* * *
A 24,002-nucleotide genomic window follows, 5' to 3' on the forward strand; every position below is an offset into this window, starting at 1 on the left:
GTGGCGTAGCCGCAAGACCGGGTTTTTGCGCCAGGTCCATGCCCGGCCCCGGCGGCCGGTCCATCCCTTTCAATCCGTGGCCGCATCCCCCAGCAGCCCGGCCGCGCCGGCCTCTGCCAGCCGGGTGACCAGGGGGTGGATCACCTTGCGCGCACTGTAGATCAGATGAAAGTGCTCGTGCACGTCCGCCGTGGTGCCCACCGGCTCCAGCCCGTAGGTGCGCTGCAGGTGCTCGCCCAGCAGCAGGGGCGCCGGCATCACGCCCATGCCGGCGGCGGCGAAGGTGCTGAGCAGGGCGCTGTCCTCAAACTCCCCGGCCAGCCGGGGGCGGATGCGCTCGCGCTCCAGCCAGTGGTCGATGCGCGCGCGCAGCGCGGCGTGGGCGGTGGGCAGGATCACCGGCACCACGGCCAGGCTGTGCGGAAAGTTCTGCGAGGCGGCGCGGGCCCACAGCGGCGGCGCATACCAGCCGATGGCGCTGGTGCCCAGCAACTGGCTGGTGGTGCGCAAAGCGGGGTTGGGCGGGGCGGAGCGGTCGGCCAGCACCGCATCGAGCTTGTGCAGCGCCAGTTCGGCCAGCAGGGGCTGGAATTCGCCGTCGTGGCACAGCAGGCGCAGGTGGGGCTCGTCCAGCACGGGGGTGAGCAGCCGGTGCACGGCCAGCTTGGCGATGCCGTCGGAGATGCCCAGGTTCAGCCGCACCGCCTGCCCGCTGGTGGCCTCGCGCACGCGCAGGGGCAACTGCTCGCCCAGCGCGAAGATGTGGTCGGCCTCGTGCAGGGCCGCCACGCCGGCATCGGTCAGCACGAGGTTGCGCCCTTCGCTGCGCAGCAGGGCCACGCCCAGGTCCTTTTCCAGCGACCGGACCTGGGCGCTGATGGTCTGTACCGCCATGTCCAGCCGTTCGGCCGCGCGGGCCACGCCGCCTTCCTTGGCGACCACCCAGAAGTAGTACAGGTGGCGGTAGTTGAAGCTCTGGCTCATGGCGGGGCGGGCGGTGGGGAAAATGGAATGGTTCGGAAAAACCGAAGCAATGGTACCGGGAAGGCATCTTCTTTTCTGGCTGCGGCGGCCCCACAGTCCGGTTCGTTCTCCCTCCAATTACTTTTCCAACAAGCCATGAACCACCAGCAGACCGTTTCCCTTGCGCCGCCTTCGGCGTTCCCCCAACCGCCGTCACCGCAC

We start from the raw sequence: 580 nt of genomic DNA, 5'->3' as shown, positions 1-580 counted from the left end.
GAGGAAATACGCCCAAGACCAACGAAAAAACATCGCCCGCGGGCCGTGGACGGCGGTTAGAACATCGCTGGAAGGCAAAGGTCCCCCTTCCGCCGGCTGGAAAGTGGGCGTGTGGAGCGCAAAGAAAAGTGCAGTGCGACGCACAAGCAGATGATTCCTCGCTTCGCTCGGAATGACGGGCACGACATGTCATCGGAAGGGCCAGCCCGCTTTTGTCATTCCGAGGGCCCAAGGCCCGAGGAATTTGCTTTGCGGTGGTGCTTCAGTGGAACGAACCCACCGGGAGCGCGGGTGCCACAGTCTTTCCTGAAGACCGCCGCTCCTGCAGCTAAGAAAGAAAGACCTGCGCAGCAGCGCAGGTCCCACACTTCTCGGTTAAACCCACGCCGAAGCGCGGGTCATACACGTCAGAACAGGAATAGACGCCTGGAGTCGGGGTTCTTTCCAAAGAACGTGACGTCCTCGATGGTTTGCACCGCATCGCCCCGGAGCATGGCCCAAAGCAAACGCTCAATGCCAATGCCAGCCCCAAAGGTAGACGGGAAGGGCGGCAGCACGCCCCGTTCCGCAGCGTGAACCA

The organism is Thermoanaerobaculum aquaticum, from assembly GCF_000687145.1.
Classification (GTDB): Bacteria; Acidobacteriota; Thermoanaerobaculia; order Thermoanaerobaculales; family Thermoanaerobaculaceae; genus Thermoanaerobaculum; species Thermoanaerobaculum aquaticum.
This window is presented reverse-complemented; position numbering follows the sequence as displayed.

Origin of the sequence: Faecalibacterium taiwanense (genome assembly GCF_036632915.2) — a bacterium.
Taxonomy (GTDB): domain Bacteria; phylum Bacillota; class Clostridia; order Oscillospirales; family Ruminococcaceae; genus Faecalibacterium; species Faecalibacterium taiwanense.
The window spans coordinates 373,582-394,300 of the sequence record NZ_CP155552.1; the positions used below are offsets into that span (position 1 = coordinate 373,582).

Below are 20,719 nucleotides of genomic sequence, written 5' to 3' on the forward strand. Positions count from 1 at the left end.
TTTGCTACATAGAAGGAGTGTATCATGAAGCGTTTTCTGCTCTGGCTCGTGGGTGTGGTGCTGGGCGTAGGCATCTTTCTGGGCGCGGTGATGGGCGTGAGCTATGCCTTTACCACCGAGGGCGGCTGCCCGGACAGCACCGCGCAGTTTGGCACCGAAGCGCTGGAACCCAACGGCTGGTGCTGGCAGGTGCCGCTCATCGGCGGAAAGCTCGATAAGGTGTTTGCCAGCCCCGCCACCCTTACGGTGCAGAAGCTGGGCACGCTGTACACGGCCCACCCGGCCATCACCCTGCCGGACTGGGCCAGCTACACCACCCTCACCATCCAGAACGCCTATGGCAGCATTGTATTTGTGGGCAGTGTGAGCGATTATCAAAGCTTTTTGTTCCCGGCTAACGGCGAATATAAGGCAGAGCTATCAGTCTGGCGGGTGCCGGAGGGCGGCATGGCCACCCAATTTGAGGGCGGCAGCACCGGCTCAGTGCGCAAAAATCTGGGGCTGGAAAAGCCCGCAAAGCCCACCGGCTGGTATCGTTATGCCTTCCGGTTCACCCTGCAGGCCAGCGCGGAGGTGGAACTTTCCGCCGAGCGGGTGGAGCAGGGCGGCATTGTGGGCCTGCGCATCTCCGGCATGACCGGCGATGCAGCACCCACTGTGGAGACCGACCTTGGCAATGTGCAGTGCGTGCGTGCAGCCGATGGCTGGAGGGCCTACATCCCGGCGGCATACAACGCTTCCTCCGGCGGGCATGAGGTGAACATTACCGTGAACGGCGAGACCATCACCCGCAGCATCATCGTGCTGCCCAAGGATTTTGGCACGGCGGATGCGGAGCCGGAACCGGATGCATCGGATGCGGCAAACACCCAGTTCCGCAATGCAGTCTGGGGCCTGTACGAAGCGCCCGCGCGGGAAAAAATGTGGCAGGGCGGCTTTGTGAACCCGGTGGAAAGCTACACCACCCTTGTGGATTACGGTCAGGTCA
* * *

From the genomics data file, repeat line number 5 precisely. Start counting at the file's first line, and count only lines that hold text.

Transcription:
The organism is Thermoanaerobaculum aquaticum, from assembly GCF_000687145.1.